Postal Workers in Warrensburg, NKC Indicted
For Immediate Release
U.S. Attorney's Office, Western District of Missouri
KANSAS CITY, Mo. – Tammy Dickinson, United States Attorney for the Western District of Missouri, announced two postal workers were indicted by a federal grand jury today, in separate and unrelated cases, for stealing thousands of pieces of mail and for stealing money from a cash drawer.
USA v. Thompson
David Thompson, 54, of Warrensburg, Mo., was charged with the delay and destruction of mail by a postal employee. Thompson, who began his career with the U.S. Postal Service in 1990, was the regular mail carrier assigned to a delivery route from the Warrensburg post office on 201 E. Gay Street.
Today’s indictment alleges that Thompson stole at least 20,000 pieces of mail addressed to 5,571 recipients. Thompson allegedly threw the mail into a dumpster or kept it in his house and personal vehicle rather than delivering the mail to its recipients.
According to the indictment, Thompson’s supervisors suspected in late 2013 that he was drinking alcohol while on duty and while delivering mail on his official route. During their investigation, postal inspectors installed a covert camera in his delivery vehicle. From Dec. 16, 2013, to Jan. 18, 2014, the indictment says, Thompson was observed on video drinking five to eight beers each day while delivering his route. He allegedly hid the beers in his mail satchel and poured them into a cup, which he kept in his cup holder. The camera also revealed that Thompson was not delivering all of his mail, the indictment says, and that he was either throwing the mail away into a dumpster, or keeping it in his house and personal vehicle.
Postal inspectors recovered four black plastic trash bags of mail from the dumpster behind the Elk’s Lodge (where Thompson is a member and serves as Exalted Ruler) located at 822 E. Young Ave., Warrensburg, on Jan. 17, 2014. The four bags contained 44 pieces of first-class mail, 57 pieces of periodical mail and 463 pieces of standard mail. Based on the postmarks, the indictment says, it was confirmed that this mail should have been delivered by Thompson the week of January 11, 2014.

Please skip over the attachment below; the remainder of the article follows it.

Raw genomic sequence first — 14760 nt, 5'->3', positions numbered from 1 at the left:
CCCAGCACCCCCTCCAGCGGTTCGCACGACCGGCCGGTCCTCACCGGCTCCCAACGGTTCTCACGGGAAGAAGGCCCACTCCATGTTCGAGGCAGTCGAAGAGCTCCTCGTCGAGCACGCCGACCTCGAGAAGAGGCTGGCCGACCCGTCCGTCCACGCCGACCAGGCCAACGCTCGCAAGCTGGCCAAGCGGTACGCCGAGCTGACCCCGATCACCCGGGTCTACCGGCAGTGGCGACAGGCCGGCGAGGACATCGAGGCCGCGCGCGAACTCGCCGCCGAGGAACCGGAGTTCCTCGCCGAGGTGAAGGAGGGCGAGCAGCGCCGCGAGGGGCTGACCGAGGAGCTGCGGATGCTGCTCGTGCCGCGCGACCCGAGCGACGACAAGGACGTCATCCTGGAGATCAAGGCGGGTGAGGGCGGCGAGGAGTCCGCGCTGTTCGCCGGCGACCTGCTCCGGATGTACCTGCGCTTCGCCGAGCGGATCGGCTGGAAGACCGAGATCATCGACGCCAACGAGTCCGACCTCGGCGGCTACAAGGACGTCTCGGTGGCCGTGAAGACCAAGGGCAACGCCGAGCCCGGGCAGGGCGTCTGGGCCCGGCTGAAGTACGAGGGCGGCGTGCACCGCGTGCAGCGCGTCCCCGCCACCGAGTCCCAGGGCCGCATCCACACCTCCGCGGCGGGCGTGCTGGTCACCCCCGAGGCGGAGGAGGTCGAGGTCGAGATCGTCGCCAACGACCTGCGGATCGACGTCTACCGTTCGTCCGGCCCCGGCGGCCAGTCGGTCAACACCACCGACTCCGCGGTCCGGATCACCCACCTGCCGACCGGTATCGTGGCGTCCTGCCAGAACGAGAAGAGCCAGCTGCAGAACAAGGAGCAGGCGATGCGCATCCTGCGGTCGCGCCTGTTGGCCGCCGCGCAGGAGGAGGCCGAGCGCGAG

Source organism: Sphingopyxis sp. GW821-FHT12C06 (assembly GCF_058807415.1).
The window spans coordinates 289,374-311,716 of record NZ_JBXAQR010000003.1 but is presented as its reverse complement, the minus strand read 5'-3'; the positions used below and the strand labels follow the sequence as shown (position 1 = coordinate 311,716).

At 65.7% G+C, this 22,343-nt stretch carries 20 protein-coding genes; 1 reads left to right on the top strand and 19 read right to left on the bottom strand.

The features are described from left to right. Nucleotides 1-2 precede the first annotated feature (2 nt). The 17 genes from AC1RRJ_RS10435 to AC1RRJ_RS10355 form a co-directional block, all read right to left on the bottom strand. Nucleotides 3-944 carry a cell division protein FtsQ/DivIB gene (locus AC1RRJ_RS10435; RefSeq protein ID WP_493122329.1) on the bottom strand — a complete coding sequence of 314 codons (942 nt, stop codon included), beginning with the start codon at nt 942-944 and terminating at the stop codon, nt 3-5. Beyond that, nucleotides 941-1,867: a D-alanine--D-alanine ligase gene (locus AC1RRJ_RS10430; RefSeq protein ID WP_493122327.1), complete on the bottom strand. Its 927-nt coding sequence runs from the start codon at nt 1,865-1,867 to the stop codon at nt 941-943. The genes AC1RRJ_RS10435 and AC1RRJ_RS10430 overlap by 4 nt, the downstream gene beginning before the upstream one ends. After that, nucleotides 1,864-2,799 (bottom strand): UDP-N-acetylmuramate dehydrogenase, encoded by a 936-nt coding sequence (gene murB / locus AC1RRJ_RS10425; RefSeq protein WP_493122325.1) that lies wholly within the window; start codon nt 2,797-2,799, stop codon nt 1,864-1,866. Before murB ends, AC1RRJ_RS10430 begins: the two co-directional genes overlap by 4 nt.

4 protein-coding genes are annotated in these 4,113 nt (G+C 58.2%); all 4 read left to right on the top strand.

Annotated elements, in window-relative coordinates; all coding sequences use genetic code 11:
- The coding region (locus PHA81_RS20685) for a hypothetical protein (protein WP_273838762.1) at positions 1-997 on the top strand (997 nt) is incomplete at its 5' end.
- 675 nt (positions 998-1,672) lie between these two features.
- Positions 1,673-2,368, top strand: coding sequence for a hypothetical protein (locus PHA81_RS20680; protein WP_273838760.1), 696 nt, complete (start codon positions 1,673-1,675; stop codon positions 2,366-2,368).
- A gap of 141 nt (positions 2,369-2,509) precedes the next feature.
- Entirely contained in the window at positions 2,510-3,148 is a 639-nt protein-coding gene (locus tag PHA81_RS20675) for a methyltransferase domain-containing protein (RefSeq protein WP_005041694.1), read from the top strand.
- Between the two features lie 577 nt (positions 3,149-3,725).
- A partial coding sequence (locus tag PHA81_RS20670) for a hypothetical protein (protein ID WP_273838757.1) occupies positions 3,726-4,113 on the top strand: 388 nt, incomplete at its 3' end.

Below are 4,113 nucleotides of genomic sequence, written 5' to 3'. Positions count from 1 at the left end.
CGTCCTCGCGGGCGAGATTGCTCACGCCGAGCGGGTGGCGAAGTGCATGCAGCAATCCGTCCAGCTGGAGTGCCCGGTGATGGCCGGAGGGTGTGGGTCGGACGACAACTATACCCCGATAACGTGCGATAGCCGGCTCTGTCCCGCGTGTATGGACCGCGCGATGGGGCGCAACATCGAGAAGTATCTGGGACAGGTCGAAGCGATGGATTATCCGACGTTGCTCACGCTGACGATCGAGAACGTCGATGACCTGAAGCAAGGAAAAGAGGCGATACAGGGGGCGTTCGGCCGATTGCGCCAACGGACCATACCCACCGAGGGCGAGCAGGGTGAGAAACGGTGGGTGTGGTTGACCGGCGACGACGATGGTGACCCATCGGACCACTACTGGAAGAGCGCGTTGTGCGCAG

Thompson allegedly threw additional pieces of mail into dumpsters and secreted mail to his residence and to his personal vehicle, in order to save time and to enable him to complete his route on time, and because secreting and throwing away some of the mail made for smaller bundles of mail, which were easier for him to handle.
USA v. Crisp
Jacob Crisp, 24, formerly of Kansas City, Mo., was charged with misappropriating federal postal funds.
According to today’s indictment, Crisp was a sales and service distribution associate working at the front counter of the North Kansas City, Mo., post office. From June 3, 2013, to Feb. 11, 2014, Crisp allegedly engaged in a scheme to void $5,040 worth of retail transactions in the post office’s computer system and replace them with no-sale transactions. This allowed him to embezzle the money paid by customers for post office products, including stamps, the indictment says.
The indictment cites several instances in which Crisp was observed on video conducting sales transactions, but hitting the “void” key so that the sale wasn’t recorded in the computer terminal. Crisp was also observed on video taking money from the cash drawer and putting it in his pocket, the indictment says.
These cases are being prosecuted by Assistant U.S. Attorney Daniel M. Nelson. They were investigated by the U.S. Postal Service Office of Inspector General.
Dickinson cautioned that the charges contained in these indictments are simply accusations, and not evidence of guilt. Evidence supporting the charges must be presented to a federal trial jury, whose duty is to determine guilt or innocence.
Updated March 27, 2015